Mira Nair, an award winning Indian American filmmaker, producer and philanthropist, was born in the rural city of Rourkela, India. It was her upbringing that instilled in her a strong sense of unity with her Indian culture. Unsurprisingly, culture, identity and societal norms, serve as central motifs in her films. Films, such as Salaam Bombay! and Hysterical Blindness, which have earned Academy Award nominations and critical acclaim. Furthermore, what has distinguished Nair from her Indian film-making contemporaries is her conceptual novelty. Having referred to herself as “foolishly obsessive” – in her plight to realize her films’ respective visions’ – Nair’s work explores a labyrinth of human foibles. The most prevalent, society’s predisposition to ‘box people in’ and reduce the complexity of the human experience.
A daughter of a civil servant and social worker, Nair’s interest in the human experience can be traced back to her childhood. As a teen, Nair studied English literature at an Irish Catholic Missionary school before eventually pursing sociology and then theater. In 1975 Nair was afforded the opportunity to study on full scholarship at Harvard University. It was there that she immersed herself in theater. Her time at Harvard proved to be formative in shaping her vision as a film-maker. American culture, and its many deviations from Indian norms, left Nair feeling like an outsider. In fact, Nair has stated that her American classmate’s propensity for self-indulgent reflection was not something she had every witnessed growing up in India. Nair’s experiences and observations at Harvard ultimately lead to her own self-exploration and growth. A self-exploration which has served as a guiding framework for her films. Films, which heavily explore cross-cultural identity and Nair’s seemingly provocative question, “who really ‘should’ be marginalized?”
Nair’s career as a filmmaker originally began when she used documentaries to explore culture and life. Her second documentary So Far from India won her the American Film Festival’s first place prize. Her work was not without controversy. Nair’s 1984 documentary India Cabaret received considerable backlash for its explicit content and racy portrayal of Bombay’s red-light district. While documentaries seemingly launched Nair’s career, she is best known for her feature films. These films have sought to tackle the intricacy of being human. Some of Nair’s standout feature films include Salaam Bombay!, Mississippi Masala, Monsoon Wedding, Vanity Fair, The Namesake, and The Reluctant Fundamentalist among others. In total, her efforts have won her considerable recognition and countless awards. These awards include A Gold Lion at the Venice Film Festival, the Independent Spirit Award, a Critics Special Award, the New Generation Award and countless others. In addition to these slew of successes, Nair is also credited with founding Mirabai Films, a motion picture production company geared towards international audiences.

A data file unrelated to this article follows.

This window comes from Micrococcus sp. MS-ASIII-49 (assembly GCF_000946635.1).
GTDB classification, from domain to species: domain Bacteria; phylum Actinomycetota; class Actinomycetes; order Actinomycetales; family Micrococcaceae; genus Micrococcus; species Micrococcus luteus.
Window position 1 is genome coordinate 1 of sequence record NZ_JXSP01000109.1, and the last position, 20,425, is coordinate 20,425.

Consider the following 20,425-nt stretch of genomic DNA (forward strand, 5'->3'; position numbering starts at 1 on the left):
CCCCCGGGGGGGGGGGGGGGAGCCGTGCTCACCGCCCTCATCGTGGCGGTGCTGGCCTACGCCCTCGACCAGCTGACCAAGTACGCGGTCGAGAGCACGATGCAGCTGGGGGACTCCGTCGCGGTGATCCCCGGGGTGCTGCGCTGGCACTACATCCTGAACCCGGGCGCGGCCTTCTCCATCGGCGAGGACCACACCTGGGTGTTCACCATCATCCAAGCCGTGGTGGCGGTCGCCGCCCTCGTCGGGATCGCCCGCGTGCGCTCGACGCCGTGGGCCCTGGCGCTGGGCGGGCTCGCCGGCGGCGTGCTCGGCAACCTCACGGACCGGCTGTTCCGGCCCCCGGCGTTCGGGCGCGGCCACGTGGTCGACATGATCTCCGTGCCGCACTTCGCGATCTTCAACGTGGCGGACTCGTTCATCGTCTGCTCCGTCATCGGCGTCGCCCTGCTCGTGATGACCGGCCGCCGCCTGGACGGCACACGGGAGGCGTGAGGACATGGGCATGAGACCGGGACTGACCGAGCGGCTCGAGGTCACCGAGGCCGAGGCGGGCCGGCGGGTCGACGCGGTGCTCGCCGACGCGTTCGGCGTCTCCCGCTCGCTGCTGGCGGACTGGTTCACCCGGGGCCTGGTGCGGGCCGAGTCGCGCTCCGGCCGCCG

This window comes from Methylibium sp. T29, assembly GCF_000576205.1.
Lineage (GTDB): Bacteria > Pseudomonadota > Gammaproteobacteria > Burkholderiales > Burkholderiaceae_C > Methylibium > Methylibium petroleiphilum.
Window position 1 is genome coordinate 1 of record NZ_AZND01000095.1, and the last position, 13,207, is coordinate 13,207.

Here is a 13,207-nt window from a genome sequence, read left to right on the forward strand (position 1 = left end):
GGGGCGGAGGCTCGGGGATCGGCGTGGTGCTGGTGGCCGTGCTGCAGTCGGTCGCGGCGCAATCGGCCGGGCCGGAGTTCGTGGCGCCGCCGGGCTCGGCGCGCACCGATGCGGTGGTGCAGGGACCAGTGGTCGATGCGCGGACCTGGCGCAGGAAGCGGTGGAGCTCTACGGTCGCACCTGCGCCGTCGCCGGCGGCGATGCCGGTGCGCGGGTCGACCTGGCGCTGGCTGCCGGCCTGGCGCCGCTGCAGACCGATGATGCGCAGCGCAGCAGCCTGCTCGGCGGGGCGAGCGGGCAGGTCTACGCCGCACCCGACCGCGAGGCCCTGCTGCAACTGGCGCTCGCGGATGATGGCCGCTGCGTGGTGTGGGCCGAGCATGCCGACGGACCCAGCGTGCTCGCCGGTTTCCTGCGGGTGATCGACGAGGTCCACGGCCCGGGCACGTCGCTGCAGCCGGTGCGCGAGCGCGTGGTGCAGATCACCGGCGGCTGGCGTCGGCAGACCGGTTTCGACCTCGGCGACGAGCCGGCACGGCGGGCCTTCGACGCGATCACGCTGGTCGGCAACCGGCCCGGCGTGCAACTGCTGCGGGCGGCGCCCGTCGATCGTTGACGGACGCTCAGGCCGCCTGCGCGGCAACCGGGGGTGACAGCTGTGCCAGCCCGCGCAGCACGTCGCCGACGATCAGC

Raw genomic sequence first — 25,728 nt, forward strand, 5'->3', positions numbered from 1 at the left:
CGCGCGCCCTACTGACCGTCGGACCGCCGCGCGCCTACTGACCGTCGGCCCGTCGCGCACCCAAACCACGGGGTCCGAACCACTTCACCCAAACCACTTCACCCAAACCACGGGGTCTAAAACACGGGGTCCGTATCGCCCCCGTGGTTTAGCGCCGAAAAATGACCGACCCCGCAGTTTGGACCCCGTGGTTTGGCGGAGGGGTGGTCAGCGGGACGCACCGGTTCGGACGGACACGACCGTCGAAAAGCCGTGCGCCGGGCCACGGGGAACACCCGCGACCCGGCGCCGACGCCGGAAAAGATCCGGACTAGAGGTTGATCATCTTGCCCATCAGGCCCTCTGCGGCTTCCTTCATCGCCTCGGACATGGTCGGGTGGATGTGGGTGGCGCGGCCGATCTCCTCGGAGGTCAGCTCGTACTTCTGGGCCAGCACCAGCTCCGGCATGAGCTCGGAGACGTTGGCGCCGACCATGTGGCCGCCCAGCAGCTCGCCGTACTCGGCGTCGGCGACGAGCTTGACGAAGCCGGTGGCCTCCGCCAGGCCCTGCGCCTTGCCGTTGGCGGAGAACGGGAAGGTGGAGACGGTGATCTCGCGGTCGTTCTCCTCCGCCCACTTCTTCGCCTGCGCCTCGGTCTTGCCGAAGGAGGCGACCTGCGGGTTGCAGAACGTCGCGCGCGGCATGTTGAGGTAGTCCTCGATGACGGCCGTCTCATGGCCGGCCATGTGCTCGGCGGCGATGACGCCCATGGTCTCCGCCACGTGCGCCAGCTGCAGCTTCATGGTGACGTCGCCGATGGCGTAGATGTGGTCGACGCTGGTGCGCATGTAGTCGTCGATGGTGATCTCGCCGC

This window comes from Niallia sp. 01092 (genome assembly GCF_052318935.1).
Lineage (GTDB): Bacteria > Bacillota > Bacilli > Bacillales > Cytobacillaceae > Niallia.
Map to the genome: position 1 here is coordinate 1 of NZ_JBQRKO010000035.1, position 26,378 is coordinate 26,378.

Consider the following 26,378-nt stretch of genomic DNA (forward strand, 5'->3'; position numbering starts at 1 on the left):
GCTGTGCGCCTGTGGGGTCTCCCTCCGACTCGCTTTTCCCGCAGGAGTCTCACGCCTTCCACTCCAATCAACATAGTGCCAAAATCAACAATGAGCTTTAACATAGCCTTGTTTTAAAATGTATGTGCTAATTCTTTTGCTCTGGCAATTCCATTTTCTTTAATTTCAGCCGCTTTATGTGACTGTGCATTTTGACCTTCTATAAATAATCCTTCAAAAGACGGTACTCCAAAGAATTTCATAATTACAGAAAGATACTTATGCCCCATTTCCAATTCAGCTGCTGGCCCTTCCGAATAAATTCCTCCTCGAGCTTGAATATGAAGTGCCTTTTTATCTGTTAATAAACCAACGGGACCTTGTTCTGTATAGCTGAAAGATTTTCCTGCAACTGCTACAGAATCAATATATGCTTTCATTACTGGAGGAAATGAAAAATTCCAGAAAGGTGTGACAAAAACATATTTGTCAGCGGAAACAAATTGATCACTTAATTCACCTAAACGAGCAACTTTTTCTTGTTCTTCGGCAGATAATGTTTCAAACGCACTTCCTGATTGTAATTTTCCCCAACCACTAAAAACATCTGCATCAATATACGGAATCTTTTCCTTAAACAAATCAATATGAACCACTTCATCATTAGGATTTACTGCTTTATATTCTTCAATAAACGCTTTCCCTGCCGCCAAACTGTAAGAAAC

Nair’s contributions, however, expand outside the realm of film. Most notably, Nair established the Salaam Baalak Trust, an organization established to rehabilitate street children in Delhi, India. She has also used her esteem to serve as a political activist. Namely, condemning apartheid and colonialism in Israel.
The complexity with which Nair explores the human condition is mirrored in her approach to life. An Indian American filmmaker, activist, and producer, Nair is guided by a drive to uncovering a greater truth in people. Often choosing to tell stories featuring those on the periphery of society. It is with zeal and vision that Nair attempts to deconstruct the cultural and social stereotypes that result in insufferable suffocation. Once asked in an interview how she decides which films to direct, Nair says she asks herself “can anyone else do this?” If they can, she doesn’t. Her work is visionary, not only because it seeks to explore the intricacies of people, but because it lends itself as an outlet to voices that need to be heard.
“Culture – Mira Nair: ‘You Have to Be Foolishly Obsessive’.” BBC, BBC, 6 Oct. 2017, www.bbc.com/culture/story/20171006-mira-nair-you-have-to-be-foolishly-obsessive.
Gattuso, Reina. “The Fundamental Mira Nair.” The Fundamental Mira Nair | Magazine | The Harvard Crimson, www.thecrimson.com/article/2013/4/18/mira-nair-filmmaker-fundamental/.
Kaplan, Fred. “Crossing Dangerous Borders.” The New York Times, The New York Times, 20 Apr. 2013, www.nytimes.com/2013/04/21/movies/mira-nair-on-the-reluctant-fundamentalist.html.
“Mira Nair Biography.” Mira Nair Biography, Encyclopedia of World Biography, www.notablebiographies.com/newsmakers2/2007-Li-Pr/Nair-Mira.html.
O’Sullivan, Michael. “The Two Worlds Of Director Mira Nair.” The Washington Post, WP Company, 16 Mar. 2007, www.washingtonpost.com/wp-dyn/content/article/2007/03/15/AR2007031500662.html.